Since Daniel Singh was appointed Executive Director of Metro Arts two summers ago, controversy and dysfunction have reigned supreme. Not only is the organization’s fifteen-member commission short seven members after a spate of resignations, but the city is also conducting an audit of its financial management after it failed to fully pay out the operating grants it was designed to administer. Much of the chaos has arisen from Singh’s efforts to introduce a “more equitable funding model.”
A presentation circulated internally to staff and members of the Metro Arts Commission reveals that a radical agenda has taken hold at the beleaguered office. Authored in collaboration with Justin Laing of Hillombo Consulting and titled “What Could An Anti Racist Cultural Planning Process Look Like,” the presentation outlines a vision advocating the organization’s adoption of “antiracist planning” to create “antiracist outcomes.”
According to the presentation, a racist arts practice is one that “maintains the distribution of land, money, & narrative resources between European and Indigenous, African/Black and Asian peoples within the ‘cultural community.’” Conversely, an anti-racist arts practice “returns land, money and narrative resources to Indigenous, African and Asian peoples within the ‘cultural community.’” Another slide reads, “‘Race’, ‘the arts’, and ‘white people’ emerged at a similar point in history and worked together to facilitate the development of colonial and imperialism.”
The slides reveal the guiding principles Singh hopes to promote within the organization as the Metro Council is set to approve five new commission members during tonight’s meeting.
METRO ARTS IN TURMOIL
At the end of last year, the Nashville Banner reported that operating grants—typically the main function of the office—had not been distributed in full. Operating grants typically go to institutions such as the Nashville Symphony, the Frist Art Museum, the Tennessee Performing Arts Center, and several other, smaller professional groups. In response to both the Banner’s reporting and insufficient answers from Singh, the city announced its intention to audit Metro Arts over the unpaid grants the following day.
The delayed disbursement of operating grant funds is due in no small part to the expansion of Metro Arts’ Thrive program, which provides money for individual public and community art projects, most prominently murals.
The Thrive program was the vehicle selected by Singh and his supporters on the commission as the means by which to bring more equity into the funding process. In FY23, total funding for the Thrive program amounted to $178,600. In FY24, funding for Thrive expanded to $908,000 and did not finance a single mural.
During the commission’s meeting on July 20th, 2023, the commission voted to adopt a progressive new funding formula that would “fully fund” Thrive and close “identified disparity, maximize impact for BIPOC applicants, redistributes general operating funds for Micro, Small, and Medium organizations from 24% (in FY23) to 54%.”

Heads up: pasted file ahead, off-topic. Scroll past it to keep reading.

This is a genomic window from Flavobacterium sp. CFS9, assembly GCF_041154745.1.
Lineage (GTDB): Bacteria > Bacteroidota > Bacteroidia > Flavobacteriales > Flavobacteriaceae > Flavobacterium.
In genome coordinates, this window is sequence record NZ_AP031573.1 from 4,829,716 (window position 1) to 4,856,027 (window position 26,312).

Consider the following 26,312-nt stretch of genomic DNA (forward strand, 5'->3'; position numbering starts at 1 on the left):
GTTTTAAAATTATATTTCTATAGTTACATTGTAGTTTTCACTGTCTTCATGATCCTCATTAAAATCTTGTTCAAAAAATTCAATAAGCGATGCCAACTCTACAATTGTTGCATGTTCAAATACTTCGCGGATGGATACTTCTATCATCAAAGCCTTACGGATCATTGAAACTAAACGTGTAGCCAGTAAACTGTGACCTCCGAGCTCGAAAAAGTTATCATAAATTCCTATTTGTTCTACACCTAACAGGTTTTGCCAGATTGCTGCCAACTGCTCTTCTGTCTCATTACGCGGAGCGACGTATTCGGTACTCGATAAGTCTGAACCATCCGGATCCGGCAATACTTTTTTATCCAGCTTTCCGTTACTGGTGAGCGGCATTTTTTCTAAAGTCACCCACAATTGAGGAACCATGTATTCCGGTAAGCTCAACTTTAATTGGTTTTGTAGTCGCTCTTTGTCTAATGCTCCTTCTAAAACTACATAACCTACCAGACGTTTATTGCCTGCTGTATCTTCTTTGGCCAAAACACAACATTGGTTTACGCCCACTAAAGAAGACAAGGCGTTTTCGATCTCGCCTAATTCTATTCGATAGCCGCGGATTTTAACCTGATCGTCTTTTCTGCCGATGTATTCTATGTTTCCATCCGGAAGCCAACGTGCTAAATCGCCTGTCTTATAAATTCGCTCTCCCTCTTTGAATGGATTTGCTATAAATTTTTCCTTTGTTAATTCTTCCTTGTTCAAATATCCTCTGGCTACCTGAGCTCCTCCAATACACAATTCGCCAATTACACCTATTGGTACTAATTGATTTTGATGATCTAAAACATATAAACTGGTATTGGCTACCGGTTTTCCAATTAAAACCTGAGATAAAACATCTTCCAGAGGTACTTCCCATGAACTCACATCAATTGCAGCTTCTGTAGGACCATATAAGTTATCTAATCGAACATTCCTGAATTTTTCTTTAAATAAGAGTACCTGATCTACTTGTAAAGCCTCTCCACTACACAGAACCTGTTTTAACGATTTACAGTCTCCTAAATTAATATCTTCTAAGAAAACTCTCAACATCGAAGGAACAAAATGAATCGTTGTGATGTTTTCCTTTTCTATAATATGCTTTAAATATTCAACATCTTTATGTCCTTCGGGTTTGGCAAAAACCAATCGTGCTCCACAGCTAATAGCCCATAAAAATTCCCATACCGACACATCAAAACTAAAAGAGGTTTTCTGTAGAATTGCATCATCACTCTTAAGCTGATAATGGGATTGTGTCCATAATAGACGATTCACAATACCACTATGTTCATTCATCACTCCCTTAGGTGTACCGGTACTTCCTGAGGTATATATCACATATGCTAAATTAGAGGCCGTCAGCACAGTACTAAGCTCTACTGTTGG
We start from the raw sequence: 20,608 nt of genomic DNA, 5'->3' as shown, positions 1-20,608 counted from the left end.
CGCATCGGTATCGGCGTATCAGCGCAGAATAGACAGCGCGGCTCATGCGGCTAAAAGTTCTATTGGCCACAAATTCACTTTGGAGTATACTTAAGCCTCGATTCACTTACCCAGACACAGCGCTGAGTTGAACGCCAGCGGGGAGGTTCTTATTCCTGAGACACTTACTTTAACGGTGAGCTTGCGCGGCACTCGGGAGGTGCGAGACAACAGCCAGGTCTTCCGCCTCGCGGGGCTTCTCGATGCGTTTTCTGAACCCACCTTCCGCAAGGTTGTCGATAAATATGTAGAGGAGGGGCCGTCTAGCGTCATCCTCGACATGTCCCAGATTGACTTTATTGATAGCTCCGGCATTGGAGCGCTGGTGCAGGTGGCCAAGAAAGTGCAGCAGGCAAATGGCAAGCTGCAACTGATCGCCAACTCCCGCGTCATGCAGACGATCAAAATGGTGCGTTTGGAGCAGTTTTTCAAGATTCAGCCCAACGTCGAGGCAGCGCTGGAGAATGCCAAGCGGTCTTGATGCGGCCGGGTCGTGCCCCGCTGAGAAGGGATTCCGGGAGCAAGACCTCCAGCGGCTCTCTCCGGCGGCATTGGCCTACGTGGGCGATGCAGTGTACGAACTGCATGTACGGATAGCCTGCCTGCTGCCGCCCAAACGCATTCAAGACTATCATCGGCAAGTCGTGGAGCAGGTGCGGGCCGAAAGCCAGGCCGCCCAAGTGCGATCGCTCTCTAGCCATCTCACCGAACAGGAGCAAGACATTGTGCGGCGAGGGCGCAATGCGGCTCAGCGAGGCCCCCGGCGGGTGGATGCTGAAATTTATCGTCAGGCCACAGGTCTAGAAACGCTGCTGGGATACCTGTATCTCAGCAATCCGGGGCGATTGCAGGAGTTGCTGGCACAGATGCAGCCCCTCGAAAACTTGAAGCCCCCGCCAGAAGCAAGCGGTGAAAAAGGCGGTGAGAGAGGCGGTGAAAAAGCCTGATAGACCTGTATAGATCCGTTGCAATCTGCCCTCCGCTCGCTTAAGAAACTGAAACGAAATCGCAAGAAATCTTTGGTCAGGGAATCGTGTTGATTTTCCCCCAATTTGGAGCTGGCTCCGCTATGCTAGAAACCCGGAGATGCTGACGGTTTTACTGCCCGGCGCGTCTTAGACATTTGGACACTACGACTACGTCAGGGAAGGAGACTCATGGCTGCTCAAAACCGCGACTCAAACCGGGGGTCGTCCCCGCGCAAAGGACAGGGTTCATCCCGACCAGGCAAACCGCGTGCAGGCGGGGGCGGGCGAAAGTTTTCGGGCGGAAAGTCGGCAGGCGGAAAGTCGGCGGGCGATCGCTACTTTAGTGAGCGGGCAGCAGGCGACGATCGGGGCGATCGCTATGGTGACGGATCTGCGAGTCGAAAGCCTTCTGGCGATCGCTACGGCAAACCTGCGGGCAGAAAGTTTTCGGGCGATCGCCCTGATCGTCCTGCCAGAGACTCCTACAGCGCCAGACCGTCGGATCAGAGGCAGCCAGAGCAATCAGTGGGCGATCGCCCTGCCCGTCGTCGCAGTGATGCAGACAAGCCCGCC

But in the interim between the July and August meetings, Metro Legal advised the commission that the discussion around the July vote jeopardized the legality of the vote and the new formula it selected. Notably, the meeting was not recorded and repeated FOIA requests for communications around the meeting have been ignored, so we had to rely on the meeting minutes.
On August 17th, the Metro Arts commission met to vote again. Defending the prior funding formula and the view that Thrive would be how they would achieve the sought-after anti-racist outcomes, Singh warned, “The place that the triage needs to happen…is in the individual artists, the micro, small, and medium artists” before doubling-down and declaring that the old formula was not the equitable choice. Despite his protestations, the commission voted to return to the traditional funding plan.
On the FY25 operating grant application page, the first question asked of applicants is whether or not the organization identifies as “BIPOC-led,” meaning an organization in which “at least 50% of the board of directors identifies as BIPOC, whose executive director or 50% of senior leadership (decision-makers) identify as BIPOC, and whose mission statement and/programs aim to predominantly serve BIPOC communities.”
By this definition, organizations such as the W.O. Music School, which typically receives operating grant funds from Metro Arts and predominantly serves minority children in the city, would not qualify as BIPOC-led. Other organizations such as the Arts & Business Council of Greater Nashville, the Nashville Ballet, and the Defy Film Festival could also be subject to scrutiny.
Asked whether the question could open up Metro Arts to Title VI lawsuits, Metro Legal Director Wally Dietz replied, “It is our understanding that this information is being tracked for demographic purposes, not for the purpose of prioritizing certain applicants.”
The Pamphleteer has filed three separate FOIA requests with the Metro Arts department regarding internal communications to get a clearer understanding of how the organization plans to implement its anti-racist program, with no response on the status of said requests since January 9th. Daniel Singh could not be reached for comment.